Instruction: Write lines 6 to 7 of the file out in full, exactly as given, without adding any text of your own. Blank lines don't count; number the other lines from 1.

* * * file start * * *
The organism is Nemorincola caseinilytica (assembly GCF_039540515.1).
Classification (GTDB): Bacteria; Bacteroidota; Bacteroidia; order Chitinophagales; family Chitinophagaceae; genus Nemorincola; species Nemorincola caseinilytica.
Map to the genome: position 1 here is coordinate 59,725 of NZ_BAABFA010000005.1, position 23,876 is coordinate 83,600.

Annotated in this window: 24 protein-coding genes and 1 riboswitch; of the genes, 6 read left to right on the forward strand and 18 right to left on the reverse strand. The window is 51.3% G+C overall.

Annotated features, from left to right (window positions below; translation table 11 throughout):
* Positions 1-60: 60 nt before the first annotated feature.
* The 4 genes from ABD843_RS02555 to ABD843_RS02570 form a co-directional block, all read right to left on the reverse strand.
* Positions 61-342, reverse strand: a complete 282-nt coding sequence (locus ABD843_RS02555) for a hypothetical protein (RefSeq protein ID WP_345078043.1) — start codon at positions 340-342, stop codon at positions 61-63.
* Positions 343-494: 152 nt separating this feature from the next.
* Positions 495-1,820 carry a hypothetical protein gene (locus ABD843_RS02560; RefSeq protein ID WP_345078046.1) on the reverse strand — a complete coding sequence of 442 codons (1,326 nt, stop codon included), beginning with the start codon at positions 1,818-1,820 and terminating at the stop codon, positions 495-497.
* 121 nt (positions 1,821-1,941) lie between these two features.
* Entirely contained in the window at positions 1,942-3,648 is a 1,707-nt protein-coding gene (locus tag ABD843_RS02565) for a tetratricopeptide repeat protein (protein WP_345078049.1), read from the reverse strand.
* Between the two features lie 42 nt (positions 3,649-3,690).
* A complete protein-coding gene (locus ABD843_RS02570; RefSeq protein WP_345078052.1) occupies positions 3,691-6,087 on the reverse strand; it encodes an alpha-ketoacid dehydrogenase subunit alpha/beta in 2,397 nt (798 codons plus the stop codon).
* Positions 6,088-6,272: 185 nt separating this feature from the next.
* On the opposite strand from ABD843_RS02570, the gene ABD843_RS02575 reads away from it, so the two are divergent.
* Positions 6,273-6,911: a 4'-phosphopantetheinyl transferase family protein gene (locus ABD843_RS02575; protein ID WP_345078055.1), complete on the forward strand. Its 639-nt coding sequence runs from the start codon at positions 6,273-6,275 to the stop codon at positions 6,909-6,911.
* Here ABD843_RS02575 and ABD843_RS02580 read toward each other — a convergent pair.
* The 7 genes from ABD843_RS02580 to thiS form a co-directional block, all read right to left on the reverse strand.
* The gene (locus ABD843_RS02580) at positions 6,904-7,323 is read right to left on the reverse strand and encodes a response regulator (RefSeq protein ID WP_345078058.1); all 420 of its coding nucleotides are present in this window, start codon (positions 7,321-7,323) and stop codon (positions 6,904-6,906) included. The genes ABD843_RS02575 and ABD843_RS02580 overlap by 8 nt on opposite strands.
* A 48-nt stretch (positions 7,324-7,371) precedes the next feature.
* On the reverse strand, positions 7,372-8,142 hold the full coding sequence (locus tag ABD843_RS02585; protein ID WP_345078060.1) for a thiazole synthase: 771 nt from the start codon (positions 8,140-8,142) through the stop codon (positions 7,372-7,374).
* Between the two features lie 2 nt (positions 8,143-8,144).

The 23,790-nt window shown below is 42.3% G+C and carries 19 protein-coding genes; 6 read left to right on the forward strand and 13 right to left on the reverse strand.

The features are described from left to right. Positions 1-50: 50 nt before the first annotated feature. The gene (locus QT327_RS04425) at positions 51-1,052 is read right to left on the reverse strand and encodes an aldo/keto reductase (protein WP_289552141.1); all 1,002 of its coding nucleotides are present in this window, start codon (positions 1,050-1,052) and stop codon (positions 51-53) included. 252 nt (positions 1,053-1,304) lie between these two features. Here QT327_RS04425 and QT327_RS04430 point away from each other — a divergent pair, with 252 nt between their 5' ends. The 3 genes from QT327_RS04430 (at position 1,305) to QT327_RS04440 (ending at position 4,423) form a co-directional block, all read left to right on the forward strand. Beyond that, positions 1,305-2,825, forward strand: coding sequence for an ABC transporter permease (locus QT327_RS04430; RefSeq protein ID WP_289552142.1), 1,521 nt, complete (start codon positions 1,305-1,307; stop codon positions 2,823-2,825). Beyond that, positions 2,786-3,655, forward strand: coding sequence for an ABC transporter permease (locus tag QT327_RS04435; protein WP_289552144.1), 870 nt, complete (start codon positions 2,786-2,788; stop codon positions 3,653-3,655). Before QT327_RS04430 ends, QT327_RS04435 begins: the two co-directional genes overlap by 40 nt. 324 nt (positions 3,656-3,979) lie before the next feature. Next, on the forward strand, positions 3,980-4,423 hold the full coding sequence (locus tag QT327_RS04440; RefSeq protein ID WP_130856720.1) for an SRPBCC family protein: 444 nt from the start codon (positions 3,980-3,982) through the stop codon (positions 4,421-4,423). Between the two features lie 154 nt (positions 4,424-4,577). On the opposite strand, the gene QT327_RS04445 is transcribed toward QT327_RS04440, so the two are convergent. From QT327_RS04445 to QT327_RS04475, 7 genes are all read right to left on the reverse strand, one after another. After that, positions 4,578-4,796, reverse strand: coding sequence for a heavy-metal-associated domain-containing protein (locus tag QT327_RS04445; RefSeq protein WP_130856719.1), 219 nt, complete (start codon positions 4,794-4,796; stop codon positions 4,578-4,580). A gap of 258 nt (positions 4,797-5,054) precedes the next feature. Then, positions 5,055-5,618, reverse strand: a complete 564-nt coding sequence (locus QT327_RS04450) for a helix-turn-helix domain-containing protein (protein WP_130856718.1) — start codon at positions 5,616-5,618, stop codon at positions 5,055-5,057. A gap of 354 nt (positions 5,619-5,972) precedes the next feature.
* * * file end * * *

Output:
* Positions 1-60: 60 nt before the first annotated feature.
* The 4 genes from ABD843_RS02555 to ABD843_RS02570 form a co-directional block, all read right to left on the reverse strand.